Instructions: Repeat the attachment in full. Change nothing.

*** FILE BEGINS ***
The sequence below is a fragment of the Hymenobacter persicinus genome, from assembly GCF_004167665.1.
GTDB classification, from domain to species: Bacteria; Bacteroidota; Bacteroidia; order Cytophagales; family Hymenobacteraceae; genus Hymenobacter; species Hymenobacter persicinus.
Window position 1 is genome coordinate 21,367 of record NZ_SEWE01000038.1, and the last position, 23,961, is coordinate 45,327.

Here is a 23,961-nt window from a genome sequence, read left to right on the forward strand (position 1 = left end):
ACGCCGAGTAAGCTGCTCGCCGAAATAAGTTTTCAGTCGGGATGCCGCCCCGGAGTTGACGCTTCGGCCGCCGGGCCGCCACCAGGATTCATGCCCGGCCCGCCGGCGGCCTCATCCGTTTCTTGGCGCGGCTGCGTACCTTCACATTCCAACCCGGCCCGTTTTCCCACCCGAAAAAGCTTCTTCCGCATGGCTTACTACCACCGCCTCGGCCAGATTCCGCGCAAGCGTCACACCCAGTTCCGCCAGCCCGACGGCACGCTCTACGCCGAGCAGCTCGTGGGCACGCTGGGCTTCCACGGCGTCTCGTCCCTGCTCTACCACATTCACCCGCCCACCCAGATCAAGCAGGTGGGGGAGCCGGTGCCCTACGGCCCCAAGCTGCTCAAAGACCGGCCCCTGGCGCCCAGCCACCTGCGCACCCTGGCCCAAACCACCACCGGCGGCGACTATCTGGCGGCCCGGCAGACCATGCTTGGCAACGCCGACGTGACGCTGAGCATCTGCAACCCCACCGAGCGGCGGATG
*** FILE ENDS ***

The sequence below is a fragment of the Hymenobacter persicinus genome, from assembly GCF_004167665.1.
GTDB classification, from domain to species: Bacteria; Bacteroidota; Bacteroidia; order Cytophagales; family Hymenobacteraceae; genus Hymenobacter; species Hymenobacter persicinus.
Window position 1 is genome coordinate 21,367 of record NZ_SEWE01000038.1, and the last position, 23,961, is coordinate 45,327.

Here is a 23,961-nt window from a genome sequence, read left to right on the forward strand (position 1 = left end):
ACGCCGAGTAAGCTGCTCGCCGAAATAAGTTTTCAGTCGGGATGCCGCCCCGGAGTTGACGCTTCGGCCGCCGGGCCGCCACCAGGATTCATGCCCGGCCCGCCGGCGGCCTCATCCGTTTCTTGGCGCGGCTGCGTACCTTCACATTCCAACCCGGCCCGTTTTCCCACCCGAAAAAGCTTCTTCCGCATGGCTTACTACCACCGCCTCGGCCAGATTCCGCGCAAGCGTCACACCCAGTTCCGCCAGCCCGACGGCACGCTCTACGCCGAGCAGCTCGTGGGCACGCTGGGCTTCCACGGCGTCTCGTCCCTGCTCTACCACATTCACCCGCCCACCCAGATCAAGCAGGTGGGGGAGCCGGTGCCCTACGGCCCCAAGCTGCTCAAAGACCGGCCCCTGGCGCCCAGCCACCTGCGCACCCTGGCCCAAACCACCACCGGCGGCGACTATCTGGCGGCCCGGCAGACCATGCTTGGCAACGCCGACGTGACGCTGAGCATCTGCAACCCCACCGAGCGGCGGATG